I’m sure Wikipedia will be edited accordingly to detail how the continental congress was only about gun rights, abortion, free market captialism, and creationism.

    • GrafZeppelin127

      I had a RW/TPer ask me once, “Do you really think the Founding Fathers would have envisioned the Gun Free School Zones Act?”

      Well, no, I replied, given that in 1790 there were no public schools and no handguns.

      I asked another RW/TPer, who suggested we’d be better off without public roads, to cite an historical example of a nation with purely private transportation infrastructure. He cited America in the 1830s. When there were no automobiles.

      • IrishGrrrl

        Graf, one tiny little nitpick. There were pistol at that time, I’m pretty sure. They were big, heavy monstrosities that most men would have to hold with two hands, they used powder like all weapons at that time and they were notoriously inaccurate (rifling had not yet either been invented or used). :)

        • GrafZeppelin127

          OK, but I’d hardly equate an 18th-century pistol with the modern concept of the handgun. The Colt revolver didn’t come out until the 1830s at the earliest.

          • IrishGrrrl

            Point well taken. Also very few people would have had pistols then anyway. They weren’t any good for hunting so they were probably more generally vanity pieces for gentlemen (for dueling and other stupid things)

          • BuffaloBuckeye

            That might be a challenge for a 2nd grader to wield.

      • Bob Rutledge

        Also, there were public roads in the 1830s… and before. “Post Roads” were established very early on. I’m on pain meds from dental surgery, so can’t be assed to use Teh Google to find out exactly when, but I *think* as far back as the Articles of Confederation. Seems Ben Franklin (he of the aforementioned broadside) had sommat to do with it.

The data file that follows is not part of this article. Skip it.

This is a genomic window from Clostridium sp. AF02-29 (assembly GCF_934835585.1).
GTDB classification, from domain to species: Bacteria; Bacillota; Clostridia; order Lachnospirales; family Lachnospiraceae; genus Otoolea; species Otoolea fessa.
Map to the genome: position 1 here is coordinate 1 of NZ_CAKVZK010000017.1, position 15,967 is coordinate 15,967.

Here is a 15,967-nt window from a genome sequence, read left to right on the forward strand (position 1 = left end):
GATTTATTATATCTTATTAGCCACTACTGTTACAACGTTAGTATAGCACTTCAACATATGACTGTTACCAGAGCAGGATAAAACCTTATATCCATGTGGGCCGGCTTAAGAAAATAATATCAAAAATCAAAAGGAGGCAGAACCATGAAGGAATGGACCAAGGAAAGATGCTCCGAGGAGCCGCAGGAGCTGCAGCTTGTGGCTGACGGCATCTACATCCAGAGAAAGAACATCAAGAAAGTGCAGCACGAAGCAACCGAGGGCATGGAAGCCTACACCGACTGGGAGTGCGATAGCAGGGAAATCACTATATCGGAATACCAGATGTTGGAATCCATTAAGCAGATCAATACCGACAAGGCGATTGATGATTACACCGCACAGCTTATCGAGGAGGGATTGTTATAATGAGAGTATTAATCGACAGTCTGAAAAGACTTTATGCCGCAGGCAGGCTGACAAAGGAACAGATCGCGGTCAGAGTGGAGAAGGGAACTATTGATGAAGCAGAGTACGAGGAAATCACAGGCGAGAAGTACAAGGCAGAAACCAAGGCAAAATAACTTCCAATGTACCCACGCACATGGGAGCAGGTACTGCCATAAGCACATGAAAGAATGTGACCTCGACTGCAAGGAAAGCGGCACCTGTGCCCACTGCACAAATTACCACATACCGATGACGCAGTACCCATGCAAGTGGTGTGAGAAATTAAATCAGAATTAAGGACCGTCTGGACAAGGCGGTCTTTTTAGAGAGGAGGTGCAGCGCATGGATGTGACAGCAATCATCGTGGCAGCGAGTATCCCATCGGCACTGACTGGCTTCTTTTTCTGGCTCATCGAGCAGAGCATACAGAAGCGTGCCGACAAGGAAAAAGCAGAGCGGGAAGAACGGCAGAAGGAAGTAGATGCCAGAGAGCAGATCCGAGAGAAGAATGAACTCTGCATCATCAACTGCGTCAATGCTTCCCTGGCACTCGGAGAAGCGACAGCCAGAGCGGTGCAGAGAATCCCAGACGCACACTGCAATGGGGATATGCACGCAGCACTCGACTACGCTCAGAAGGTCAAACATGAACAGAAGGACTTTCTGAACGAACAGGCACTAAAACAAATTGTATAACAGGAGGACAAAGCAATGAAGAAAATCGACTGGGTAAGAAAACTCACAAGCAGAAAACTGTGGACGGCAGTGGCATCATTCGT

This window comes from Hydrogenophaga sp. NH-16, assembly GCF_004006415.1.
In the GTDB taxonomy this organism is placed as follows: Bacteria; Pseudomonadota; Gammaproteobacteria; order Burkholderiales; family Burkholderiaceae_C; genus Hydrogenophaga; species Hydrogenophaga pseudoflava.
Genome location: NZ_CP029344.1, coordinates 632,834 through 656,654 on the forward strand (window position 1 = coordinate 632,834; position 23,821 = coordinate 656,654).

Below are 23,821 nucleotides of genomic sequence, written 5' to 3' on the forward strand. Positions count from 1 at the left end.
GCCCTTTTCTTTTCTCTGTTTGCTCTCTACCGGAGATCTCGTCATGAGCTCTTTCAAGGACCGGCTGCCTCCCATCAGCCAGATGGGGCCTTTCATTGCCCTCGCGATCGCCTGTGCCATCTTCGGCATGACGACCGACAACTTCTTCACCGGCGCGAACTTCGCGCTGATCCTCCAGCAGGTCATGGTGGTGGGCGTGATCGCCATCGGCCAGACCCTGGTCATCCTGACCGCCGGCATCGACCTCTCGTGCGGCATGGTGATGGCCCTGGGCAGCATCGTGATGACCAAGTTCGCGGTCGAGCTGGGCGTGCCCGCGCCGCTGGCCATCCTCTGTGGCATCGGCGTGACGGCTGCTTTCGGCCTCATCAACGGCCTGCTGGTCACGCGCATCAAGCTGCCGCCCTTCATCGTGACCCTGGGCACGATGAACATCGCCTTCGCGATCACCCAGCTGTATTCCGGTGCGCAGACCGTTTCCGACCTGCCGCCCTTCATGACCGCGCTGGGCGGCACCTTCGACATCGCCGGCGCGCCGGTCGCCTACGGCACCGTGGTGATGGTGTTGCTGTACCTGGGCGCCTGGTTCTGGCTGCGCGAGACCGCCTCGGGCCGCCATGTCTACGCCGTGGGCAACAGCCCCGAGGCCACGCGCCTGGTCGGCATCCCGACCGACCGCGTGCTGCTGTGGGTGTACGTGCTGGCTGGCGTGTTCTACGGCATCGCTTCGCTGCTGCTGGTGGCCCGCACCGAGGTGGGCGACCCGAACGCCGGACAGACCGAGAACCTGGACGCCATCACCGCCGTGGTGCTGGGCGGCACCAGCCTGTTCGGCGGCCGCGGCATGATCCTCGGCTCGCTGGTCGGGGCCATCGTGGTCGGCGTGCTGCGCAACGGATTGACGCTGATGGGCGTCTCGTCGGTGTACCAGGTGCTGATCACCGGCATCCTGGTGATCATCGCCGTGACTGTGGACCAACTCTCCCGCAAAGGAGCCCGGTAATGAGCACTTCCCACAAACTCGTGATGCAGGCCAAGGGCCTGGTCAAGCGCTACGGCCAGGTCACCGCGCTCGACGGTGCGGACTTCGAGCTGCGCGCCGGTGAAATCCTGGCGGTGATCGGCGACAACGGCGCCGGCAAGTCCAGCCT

But all this historical fact would have gone right over the head of your RW/TPer

        • BuffaloBuckeye

          Pain meds for dental surgery work wonders; especially the ‘central nervous system depressant’ ones. Good luck to you.

      • trgahan

        Your RW/TPer would also be wrong about the 1830’s US being some “private enterprise” utopia.

        In 1803 congress enacted funds to build the national road from Cumberland, MD to present day Wheeling, WV to assist in settlement of region. (sorry for the history geek out)

  • iliterati

    problem is, like some founders, Beck supports slavery too.

  • Bob Rutledge

    Okay, so the theory of evolution didn’t exist until nearly a hundred years later.

    That’s just how AWESOME the Founding Fathers were!! They just KNEW.

    Like the little known Ben Franklin broadside: “On The Propensity For Controlled Matter-Antimatter Explosions And Their Application For Superluminal Space Travel”

    • muselet

      Jefferson’s monographs on string theory were pretty amazing, too.


      • Bob Rutledge

        Very true.

        It’s just a pity that no one reads the classics anymore.

      • BuffaloBuckeye

        Did Jefferson or Adams postulate the singularity? And which one did the E=MC2 thingy? I get confused.

  • Jeff Farias

    maybe that’s what Paul Revere was trying to warn the British about – Darwin was coming